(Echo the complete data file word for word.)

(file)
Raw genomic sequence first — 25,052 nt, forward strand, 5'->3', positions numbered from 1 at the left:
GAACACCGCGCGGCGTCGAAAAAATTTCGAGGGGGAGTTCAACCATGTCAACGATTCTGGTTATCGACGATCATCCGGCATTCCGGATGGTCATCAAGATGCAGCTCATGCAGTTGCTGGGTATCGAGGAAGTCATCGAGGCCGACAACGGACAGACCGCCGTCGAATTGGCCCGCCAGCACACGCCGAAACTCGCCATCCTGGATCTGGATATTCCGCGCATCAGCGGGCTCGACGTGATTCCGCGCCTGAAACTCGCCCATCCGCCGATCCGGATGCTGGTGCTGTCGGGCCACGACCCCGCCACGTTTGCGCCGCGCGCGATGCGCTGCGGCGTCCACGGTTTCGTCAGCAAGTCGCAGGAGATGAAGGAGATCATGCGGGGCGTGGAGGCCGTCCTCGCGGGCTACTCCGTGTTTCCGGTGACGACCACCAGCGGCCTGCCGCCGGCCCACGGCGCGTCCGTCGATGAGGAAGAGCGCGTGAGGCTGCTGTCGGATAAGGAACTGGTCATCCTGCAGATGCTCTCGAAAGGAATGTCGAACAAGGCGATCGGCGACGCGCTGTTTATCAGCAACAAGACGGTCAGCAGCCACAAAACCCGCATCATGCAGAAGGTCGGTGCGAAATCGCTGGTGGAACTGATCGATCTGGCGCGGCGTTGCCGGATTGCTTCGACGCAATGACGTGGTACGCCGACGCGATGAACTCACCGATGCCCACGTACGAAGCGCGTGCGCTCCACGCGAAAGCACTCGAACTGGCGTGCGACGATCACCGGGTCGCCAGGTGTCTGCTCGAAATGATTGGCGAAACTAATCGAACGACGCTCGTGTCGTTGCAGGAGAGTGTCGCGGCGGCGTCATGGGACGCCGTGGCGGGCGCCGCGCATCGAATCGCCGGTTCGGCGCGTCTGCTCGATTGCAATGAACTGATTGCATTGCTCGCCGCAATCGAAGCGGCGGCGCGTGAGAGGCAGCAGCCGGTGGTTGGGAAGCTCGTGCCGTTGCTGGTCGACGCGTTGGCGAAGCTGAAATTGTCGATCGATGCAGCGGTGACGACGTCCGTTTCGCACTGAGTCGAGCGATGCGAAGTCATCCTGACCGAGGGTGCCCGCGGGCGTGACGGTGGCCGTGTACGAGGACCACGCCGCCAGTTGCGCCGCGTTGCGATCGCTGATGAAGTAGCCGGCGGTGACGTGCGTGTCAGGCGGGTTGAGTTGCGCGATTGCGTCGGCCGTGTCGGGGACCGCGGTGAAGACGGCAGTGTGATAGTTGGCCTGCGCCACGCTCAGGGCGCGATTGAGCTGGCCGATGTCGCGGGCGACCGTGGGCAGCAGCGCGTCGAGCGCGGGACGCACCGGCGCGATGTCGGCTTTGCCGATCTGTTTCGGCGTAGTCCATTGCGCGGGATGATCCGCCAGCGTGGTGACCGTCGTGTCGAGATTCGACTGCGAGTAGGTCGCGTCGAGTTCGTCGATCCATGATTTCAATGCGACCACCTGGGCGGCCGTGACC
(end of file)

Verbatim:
Raw genomic sequence first — 25,052 nt, forward strand, 5'->3', positions numbered from 1 at the left:
GAACACCGCGCGGCGTCGAAAAAATTTCGAGGGGGAGTTCAACCATGTCAACGATTCTGGTTATCGACGATCATCCGGCATTCCGGATGGTCATCAAGATGCAGCTCATGCAGTTGCTGGGTATCGAGGAAGTCATCGAGGCCGACAACGGACAGACCGCCGTCGAATTGGCCCGCCAGCACACGCCGAAACTCGCCATCCTGGATCTGGATATTCCGCGCATCAGCGGGCTCGACGTGATTCCGCGCCTGAAACTCGCCCATCCGCCGATCCGGATGCTGGTGCTGTCGGGCCACGACCCCGCCACGTTTGCGCCGCGCGCGATGCGCTGCGGCGTCCACGGTTTCGTCAGCAAGTCGCAGGAGATGAAGGAGATCATGCGGGGCGTGGAGGCCGTCCTCGCGGGCTACTCCGTGTTTCCGGTGACGACCACCAGCGGCCTGCCGCCGGCCCACGGCGCGTCCGTCGATGAGGAAGAGCGCGTGAGGCTGCTGTCGGATAAGGAACTGGTCATCCTGCAGATGCTCTCGAAAGGAATGTCGAACAAGGCGATCGGCGACGCGCTGTTTATCAGCAACAAGACGGTCAGCAGCCACAAAACCCGCATCATGCAGAAGGTCGGTGCGAAATCGCTGGTGGAACTGATCGATCTGGCGCGGCGTTGCCGGATTGCTTCGACGCAATGACGTGGTACGCCGACGCGATGAACTCACCGATGCCCACGTACGAAGCGCGTGCGCTCCACGCGAAAGCACTCGAACTGGCGTGCGACGATCACCGGGTCGCCAGGTGTCTGCTCGAAATGATTGGCGAAACTAATCGAACGACGCTCGTGTCGTTGCAGGAGAGTGTCGCGGCGGCGTCATGGGACGCCGTGGCGGGCGCCGCGCATCGAATCGCCGGTTCGGCGCGTCTGCTCGATTGCAATGAACTGATTGCATTGCTCGCCGCAATCGAAGCGGCGGCGCGTGAGAGGCAGCAGCCGGTGGTTGGGAAGCTCGTGCCGTTGCTGGTCGACGCGTTGGCGAAGCTGAAATTGTCGATCGATGCAGCGGTGACGACGTCCGTTTCGCACTGAGTCGAGCGATGCGAAGTCATCCTGACCGAGGGTGCCCGCGGGCGTGACGGTGGCCGTGTACGAGGACCACGCCGCCAGTTGCGCCGCGTTGCGATCGCTGATGAAGTAGCCGGCGGTGACGTGCGTGTCAGGCGGGTTGAGTTGCGCGATTGCGTCGGCCGTGTCGGGGACCGCGGTGAAGACGGCAGTGTGATAGTTGGCCTGCGCCACGCTCAGGGCGCGATTGAGCTGGCCGATGTCGCGGGCGACCGTGGGCAGCAGCGCGTCGAGCGCGGGACGCACCGGCGCGATGTCGGCTTTGCCGATCTGTTTCGGCGTAGTCCATTGCGCGGGATGATCCGCCAGCGTGGTGACCGTCGTGTCGAGATTCGACTGCGAGTAGGTCGCGTCGAGTTCGTCGATCCATGATTTCAATGCGACCACCTGGGCGGCCGTGACC